Stillwater, MN students to get 2,300 Apple laptops; some parents raise objections

“The Stillwater Board of Education approved a plan to give every junior high student in the district a laptop computer to use at home and school, despite requests from dozens of angry parents to delay the decision,” The Associated Press reports. “Monday night’s 4-2 vote allows the school district to continue negotiations with Apple Computer on the five-year, $2.85 million proposal. The laptops would go to about 2,270 students and 135 staff members at two junior high schools by next fall.”

“Many of the 75 parents who packed the three-hour meeting expressed concern when district officials only had a funding plan for the first two years. Others criticized the district for not giving the public enough information,” according to AP. “‘I thought my son was joking when he brought this home,’ Lakeland resident Missy Junker told the board. ‘It makes me think you don’t want any opposition.’ Several parents told the board that junior high students aren’t responsible enough to handle such an expensive machine. Many said their students go through a $100 graphing calculator each year because they break or get stolen.”

Full article here.

MacDailyNews Take: Some of these parents who are objecting seem to be ignoring the remarkable successes of school systems adopting Apple technology. Places like Henrico County Public Schools, Richmond, VA, the State of Maine, right-next-door-to-Stillwater, Mounds Park Academy, St. Paul, MN, and others should be examples to these parents who, right now, seem that they’d prefer renaming Stillwater, “Backwater” rather than embracing a wonderful opportunity for their sons and daughters.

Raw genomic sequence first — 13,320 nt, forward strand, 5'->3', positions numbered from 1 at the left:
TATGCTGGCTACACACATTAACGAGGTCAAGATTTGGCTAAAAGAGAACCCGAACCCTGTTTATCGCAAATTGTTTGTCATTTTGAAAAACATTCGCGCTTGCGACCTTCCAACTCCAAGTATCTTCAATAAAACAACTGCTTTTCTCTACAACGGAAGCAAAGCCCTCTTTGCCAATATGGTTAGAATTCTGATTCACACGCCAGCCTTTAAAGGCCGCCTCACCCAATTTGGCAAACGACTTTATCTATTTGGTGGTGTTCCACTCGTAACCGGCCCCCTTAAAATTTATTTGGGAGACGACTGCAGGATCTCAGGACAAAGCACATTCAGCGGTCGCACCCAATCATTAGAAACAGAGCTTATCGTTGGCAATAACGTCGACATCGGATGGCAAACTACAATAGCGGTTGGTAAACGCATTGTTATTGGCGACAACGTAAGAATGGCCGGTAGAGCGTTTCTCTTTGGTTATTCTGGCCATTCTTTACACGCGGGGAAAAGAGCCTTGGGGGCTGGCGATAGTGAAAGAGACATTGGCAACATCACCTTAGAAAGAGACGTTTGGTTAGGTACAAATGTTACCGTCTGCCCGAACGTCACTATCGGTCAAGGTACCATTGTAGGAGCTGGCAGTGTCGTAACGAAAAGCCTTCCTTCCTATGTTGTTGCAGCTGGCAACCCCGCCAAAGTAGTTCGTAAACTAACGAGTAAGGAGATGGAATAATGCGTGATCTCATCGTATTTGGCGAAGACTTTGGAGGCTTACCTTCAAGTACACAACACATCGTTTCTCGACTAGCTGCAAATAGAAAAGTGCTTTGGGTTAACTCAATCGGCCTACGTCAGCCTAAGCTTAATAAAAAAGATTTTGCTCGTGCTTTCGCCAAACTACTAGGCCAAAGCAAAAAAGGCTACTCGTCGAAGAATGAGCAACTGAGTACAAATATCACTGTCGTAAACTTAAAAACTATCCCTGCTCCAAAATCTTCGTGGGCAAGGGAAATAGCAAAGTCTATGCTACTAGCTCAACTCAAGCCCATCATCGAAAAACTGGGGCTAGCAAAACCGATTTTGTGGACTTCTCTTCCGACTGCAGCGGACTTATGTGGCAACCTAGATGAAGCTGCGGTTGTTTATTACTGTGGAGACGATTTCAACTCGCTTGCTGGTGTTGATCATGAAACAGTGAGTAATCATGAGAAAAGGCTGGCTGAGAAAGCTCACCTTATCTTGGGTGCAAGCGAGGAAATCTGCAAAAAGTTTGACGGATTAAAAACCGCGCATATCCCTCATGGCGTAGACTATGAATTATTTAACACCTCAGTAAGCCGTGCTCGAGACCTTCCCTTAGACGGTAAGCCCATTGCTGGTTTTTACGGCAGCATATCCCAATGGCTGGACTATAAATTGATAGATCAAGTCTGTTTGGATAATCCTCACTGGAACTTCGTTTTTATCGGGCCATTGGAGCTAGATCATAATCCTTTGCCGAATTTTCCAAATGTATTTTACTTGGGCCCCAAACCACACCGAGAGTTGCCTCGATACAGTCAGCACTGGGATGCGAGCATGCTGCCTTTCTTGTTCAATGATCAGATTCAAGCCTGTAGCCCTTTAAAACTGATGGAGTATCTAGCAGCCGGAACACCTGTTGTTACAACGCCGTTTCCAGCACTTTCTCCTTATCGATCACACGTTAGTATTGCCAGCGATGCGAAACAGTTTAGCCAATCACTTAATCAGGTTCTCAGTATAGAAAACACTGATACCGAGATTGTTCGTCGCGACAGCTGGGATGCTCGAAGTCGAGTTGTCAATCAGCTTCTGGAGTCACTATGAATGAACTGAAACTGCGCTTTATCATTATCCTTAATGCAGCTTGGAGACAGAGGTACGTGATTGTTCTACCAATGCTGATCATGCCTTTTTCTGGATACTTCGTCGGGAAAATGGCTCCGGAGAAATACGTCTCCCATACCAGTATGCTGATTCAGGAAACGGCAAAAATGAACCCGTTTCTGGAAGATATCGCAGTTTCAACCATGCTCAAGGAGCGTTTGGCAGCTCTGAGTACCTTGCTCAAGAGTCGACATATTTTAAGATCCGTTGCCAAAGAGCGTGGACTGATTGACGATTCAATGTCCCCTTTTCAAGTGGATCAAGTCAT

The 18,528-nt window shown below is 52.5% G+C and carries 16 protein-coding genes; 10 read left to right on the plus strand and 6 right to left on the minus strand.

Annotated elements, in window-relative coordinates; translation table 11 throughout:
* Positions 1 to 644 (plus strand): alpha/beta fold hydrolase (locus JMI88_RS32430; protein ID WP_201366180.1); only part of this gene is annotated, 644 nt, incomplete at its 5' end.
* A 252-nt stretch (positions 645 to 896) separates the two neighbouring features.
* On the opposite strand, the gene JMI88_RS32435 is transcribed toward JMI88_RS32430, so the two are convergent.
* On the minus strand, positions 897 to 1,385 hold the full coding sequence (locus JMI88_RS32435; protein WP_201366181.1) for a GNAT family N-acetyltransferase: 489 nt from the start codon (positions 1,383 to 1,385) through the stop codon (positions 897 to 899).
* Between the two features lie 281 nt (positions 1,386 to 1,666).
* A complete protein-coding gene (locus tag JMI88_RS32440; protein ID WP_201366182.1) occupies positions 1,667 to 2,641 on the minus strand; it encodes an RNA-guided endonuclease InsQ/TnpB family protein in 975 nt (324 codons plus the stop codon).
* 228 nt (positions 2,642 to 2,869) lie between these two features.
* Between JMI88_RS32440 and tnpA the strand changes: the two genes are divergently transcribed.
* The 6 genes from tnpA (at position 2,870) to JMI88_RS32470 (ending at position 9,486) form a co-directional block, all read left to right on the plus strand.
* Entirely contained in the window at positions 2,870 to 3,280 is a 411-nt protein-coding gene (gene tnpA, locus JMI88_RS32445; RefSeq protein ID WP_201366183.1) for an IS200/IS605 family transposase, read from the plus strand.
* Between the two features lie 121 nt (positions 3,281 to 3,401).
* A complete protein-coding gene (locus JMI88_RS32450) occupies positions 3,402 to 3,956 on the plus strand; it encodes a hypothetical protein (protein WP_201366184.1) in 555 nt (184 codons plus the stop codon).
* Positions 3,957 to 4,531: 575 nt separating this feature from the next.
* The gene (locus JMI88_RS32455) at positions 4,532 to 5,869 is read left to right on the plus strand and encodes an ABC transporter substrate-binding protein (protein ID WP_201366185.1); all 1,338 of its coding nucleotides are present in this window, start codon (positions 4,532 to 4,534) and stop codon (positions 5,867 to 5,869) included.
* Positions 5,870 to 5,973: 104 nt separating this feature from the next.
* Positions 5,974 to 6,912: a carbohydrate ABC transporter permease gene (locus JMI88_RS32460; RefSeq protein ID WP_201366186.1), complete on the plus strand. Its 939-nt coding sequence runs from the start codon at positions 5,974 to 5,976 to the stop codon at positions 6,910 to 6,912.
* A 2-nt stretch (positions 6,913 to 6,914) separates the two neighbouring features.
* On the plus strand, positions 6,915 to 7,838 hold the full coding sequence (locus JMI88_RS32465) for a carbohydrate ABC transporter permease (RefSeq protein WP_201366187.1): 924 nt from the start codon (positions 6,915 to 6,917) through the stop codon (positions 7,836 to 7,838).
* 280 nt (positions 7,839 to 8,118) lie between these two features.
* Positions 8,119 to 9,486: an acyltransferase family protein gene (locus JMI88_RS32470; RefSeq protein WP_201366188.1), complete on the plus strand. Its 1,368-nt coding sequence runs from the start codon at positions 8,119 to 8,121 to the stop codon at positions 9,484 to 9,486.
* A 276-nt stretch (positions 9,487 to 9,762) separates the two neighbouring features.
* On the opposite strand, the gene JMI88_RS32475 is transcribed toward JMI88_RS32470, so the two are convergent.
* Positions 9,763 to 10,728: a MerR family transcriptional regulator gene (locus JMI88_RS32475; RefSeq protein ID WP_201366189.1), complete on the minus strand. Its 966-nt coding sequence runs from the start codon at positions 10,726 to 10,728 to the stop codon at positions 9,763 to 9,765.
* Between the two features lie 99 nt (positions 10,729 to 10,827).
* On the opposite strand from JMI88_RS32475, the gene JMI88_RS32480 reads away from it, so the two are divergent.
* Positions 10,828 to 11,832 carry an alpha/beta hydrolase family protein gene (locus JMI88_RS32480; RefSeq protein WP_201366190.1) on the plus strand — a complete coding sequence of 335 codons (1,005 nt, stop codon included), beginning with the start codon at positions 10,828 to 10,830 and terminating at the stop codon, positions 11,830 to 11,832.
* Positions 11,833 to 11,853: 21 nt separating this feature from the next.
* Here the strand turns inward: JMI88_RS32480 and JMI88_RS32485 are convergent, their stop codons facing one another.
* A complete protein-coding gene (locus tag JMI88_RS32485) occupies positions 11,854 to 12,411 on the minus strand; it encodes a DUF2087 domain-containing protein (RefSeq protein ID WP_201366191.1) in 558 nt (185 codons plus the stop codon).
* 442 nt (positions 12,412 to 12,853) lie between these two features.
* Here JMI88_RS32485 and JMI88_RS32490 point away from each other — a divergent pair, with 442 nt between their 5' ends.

16 Comments

  1. It seems from tha article the parents just think it’ll be money down the tubes because kids will break them…They aren’t objecting to Apple computers, rather their money being spent on laptops, which some feel are easily stolen/destroyed.

  2. Seems they are more concerned about having ANY laptop (unless the cheapest of the cheapest). It is true though that in other district even trouble students changed attitude and general behavior vis-a-vis school activities.

  3. Those “evidence of improvement” issues are probably acknowledged and they may be supportive of those improvements for the sake of the students. I think the concerns are valid. The parents just want to make sure they are not liable for the loss of the laptops by their own children. They just feel it’s a big responsibility for them to be lugging around a $1200 CPU. I wouldn’t but my own 13 year old a laptop to take to school for fear of loss at a school where kids can steal it.

  4. When everyone has one, the reasons to steal one diminish greatly.

    Perhaps there is a way to insure them against theft and damage at a relatively low cost.

    I hate it when something new comes to a community, and they act like no one on the planet has ever done it before. All they need to do is talk with the administrators of school districts that have already done it, and find out the positives and negatives, as well as any hidden costs. Stop myth-based debates (acting like the kids themselves) and get the facts!! Geeesh!!!

  5. How about looking at the Maine and Henrico programs and seeing how they solved this so-called “issue?” Or is that too sensible or logical for Backwater, MN? Apple, how ’bout explaining it to them with real world examples like Maine, etc.

    The world is filled with morons.